Termination is not a get-out-of-jail card for HHS
If you plan to rent out your property for as long as possible without meeting the Healthy Homes Standards, you may be in for a nasty surprise.
A landlord recently mentioned that he has no intention of bringing his rental up to the Healthy Homes Standards because the property is over 100 years old. He will simply rent it out for as long as he can legally (until 30 June 2025) before terminating the tenancy on 1 July with a 90-day notice. While his thinking appears logical, the plan is simply unworkable through the lens of the Residential Tenancies Act (RTA).
The landlord referenced a 90-day notice to terminate. We take it that his is a periodic tenancy. Under the RTA, he can only terminate with a 90-day notice under seven particular circumstances (taken from Tenancy Services’ website):
- The premises are to be put on the market by the owner within 90 days after the termination date for the purposes of sale or other disposition.
- The owner is required, under an unconditional agreement for the sale of the premises, to give the purchaser vacant possession.
- The landlord is not the owner of the premises and the landlord’s interest in the premises is due to end.
- The landlord or owner has acquired the premises to facilitate the use of nearby land for a business activity. That fact is clearly stated in the tenancy agreement, and the premises are required to be vacant of residential tenants to facilitate that use.
- The premises are to be converted into commercial premises for at least 90 days by the landlord or owner.
- Extensive alterations, refurbishment, repairs, or redevelopment of the premises are to be carried out by the landlord or owner, and it would not be reasonably practicable for the tenant to live there while the work is being done. The work must begin, or material steps towards it are to be taken, within 90 days after the termination date.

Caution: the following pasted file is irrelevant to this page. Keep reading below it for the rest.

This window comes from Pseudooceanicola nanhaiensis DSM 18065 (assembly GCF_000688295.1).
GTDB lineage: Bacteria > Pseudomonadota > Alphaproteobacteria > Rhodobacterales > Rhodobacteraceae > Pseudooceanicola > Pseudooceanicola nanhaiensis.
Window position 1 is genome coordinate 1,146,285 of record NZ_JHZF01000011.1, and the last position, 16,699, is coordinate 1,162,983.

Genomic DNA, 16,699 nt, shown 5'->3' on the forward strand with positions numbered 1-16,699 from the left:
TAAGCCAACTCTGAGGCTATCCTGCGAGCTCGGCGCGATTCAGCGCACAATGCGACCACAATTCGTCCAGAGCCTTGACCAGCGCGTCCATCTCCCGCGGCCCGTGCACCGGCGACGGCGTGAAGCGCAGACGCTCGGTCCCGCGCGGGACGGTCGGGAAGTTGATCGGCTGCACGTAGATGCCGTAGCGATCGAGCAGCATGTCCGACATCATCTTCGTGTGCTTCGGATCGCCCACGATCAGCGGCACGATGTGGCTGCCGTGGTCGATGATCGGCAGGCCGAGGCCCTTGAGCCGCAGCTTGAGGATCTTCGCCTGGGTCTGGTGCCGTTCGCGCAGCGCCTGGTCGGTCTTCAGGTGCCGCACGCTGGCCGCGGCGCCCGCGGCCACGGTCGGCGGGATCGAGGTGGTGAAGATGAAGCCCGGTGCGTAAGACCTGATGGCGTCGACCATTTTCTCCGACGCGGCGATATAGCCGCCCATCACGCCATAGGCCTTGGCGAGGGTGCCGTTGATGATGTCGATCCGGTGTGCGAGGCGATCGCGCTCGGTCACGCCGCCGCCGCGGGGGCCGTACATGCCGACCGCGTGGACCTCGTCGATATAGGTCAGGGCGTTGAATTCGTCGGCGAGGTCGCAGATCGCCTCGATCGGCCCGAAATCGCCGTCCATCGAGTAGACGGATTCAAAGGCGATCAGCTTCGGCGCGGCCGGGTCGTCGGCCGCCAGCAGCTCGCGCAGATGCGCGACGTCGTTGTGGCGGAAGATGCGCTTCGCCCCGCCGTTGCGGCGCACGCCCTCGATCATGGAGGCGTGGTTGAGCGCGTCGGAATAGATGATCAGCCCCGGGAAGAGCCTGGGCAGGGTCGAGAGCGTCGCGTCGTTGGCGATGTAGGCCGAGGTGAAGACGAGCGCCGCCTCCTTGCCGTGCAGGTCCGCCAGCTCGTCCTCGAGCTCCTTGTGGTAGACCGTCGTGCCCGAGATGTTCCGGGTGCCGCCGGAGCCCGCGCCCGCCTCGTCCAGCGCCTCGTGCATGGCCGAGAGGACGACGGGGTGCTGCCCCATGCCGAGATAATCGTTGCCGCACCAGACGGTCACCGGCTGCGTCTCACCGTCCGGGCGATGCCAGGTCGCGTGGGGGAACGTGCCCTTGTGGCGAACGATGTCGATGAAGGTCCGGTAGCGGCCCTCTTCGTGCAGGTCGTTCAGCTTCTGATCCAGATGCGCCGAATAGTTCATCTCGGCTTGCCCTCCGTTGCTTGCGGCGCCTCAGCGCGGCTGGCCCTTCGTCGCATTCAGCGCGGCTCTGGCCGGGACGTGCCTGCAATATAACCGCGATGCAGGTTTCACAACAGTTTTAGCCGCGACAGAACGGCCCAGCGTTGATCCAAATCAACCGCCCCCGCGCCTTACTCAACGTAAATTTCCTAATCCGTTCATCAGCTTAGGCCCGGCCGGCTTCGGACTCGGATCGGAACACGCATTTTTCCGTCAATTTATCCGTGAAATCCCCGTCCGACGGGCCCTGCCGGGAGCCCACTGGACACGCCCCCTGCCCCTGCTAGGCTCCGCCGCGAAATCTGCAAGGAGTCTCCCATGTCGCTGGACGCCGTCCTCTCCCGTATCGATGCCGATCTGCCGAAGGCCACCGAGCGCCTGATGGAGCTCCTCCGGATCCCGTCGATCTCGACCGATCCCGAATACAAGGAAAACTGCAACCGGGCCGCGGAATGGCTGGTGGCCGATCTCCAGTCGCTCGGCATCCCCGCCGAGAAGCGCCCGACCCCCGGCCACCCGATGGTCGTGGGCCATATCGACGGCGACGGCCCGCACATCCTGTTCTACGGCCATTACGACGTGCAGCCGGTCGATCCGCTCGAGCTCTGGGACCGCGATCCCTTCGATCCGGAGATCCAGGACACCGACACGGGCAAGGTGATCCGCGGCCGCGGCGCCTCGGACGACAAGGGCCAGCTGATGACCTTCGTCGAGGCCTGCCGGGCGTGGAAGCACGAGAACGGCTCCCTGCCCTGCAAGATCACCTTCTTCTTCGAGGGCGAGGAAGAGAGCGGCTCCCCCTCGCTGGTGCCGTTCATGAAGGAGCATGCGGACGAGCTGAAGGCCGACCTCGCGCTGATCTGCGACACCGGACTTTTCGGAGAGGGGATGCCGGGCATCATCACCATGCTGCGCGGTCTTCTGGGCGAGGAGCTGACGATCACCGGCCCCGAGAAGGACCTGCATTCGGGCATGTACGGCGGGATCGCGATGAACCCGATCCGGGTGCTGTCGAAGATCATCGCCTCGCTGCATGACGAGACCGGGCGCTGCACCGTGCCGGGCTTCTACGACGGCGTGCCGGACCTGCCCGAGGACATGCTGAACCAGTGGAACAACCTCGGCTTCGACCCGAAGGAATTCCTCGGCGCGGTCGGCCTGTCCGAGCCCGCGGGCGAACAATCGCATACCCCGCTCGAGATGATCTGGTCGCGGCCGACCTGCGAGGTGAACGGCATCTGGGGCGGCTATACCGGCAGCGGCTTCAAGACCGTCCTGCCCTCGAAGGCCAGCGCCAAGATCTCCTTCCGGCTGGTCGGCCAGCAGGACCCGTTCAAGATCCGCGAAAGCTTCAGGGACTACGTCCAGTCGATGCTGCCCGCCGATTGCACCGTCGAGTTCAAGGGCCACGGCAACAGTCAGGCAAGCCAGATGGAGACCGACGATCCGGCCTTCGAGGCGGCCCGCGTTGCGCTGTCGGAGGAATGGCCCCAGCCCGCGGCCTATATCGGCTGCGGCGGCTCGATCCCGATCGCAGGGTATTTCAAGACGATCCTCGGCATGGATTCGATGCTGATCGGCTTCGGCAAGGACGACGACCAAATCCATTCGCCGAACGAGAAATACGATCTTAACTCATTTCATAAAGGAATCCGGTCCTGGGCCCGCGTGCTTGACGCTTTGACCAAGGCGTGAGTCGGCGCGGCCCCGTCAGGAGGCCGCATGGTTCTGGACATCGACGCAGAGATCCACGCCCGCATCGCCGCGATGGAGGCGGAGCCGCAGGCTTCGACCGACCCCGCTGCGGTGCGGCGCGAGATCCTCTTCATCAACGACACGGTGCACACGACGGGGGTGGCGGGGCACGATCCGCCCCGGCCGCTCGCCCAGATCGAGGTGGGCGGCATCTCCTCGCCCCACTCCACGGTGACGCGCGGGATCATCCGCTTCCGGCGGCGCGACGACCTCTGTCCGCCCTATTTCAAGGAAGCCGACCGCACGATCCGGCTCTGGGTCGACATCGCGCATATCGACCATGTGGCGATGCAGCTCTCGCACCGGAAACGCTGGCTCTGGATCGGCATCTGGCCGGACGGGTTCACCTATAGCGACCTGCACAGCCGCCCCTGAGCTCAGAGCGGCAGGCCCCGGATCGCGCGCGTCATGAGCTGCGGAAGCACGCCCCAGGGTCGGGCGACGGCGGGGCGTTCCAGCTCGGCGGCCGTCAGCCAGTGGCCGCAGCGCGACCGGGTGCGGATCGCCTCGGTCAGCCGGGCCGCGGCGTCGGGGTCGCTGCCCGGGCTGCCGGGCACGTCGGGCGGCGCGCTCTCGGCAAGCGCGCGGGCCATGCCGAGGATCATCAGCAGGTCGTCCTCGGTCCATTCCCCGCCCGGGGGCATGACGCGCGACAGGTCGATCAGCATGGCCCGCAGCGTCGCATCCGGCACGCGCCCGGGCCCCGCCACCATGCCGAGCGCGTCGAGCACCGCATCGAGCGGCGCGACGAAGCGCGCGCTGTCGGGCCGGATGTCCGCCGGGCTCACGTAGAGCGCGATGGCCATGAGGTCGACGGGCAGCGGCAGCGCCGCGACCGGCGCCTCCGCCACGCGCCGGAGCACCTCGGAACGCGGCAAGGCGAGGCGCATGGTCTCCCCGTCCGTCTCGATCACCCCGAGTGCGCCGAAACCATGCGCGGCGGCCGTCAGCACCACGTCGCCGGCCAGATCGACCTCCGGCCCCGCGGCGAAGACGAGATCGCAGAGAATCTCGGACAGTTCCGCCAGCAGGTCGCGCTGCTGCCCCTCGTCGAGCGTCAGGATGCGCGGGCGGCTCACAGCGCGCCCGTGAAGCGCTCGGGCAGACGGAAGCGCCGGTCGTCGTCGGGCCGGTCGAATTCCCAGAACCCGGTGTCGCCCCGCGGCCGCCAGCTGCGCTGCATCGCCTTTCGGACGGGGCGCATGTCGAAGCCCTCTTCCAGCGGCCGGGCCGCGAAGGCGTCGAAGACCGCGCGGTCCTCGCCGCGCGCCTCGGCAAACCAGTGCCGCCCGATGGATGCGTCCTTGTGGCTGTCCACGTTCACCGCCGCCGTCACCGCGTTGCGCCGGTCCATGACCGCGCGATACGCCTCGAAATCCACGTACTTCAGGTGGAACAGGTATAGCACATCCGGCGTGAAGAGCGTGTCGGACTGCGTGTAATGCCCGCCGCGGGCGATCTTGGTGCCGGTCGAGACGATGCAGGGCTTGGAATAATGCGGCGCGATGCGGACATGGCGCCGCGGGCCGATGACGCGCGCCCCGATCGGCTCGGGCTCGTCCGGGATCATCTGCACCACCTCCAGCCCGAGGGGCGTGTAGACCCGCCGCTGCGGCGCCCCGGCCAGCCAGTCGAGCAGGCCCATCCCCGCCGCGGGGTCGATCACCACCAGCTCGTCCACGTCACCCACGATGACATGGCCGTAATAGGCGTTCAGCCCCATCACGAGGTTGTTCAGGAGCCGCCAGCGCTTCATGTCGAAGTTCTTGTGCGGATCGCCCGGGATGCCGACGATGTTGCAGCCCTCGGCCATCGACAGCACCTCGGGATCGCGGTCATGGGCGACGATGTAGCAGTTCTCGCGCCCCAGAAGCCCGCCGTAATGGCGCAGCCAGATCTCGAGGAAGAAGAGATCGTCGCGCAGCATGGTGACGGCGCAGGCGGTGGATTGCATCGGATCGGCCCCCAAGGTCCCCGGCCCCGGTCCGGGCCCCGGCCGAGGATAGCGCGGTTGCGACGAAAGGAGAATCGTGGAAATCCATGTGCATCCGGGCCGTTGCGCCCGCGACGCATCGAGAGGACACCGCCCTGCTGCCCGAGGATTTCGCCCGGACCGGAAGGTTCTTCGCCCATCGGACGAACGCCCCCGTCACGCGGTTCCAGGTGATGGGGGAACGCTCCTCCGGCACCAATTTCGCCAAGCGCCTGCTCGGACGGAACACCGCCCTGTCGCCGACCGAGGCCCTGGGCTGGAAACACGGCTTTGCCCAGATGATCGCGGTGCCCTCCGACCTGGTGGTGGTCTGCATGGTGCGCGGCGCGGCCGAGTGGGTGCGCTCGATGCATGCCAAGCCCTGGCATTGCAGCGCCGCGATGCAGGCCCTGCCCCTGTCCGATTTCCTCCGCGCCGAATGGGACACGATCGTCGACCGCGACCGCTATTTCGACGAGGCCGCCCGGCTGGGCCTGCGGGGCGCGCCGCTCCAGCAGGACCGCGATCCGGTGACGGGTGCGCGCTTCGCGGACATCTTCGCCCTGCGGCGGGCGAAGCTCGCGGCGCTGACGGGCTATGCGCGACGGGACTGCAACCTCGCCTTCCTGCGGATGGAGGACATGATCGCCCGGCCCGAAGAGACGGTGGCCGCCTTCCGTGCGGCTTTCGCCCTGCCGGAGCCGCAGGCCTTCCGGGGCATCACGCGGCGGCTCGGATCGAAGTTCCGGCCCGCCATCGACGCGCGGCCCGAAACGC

- The premises are to be demolished and the demolition is to begin, or material steps towards it are to be taken, within 90 days after the termination date.
Non-compliance with the Healthy Homes Standards is not one of them.
HHS failure is not a basis for ‘unlawful residential premises’
A lateral-thinking landlord would then say, ‘Ah, but if the house fails the Healthy Homes Standards, then surely that would make the property an unlawful residential premises making it possible for the landlord to apply to the Tribunal for immediate termination under s56A(2).’ If only it were that simple!
S78A (that defines ‘unlawful residential premises’) makes it clear that insofar as s45 is concerned, HHS compliance is not a function of ‘lawfulness’. Existing Tribunal adjudications (such as this one, see paragraph 58 ) support this interpretation. Put another way, a landlord cannot simply manufacture ‘unlawfulness’ by allowing the property to fall into HHS disrepair.
Consequences of non-compliance
A landlord breaches s45(1)(bb) and commits an unlawful act when he fails to comply with the Healthy Homes Standards by the due date. The maximum penalty is $7,200.
Explore exemptions before resorting to termination
We recommend that this landlord (and anyone in a similar position) investigate whether his property qualifies for any HHS exemptions before seeking legal advice on how to withdraw his property from the residential renting pool lawfully.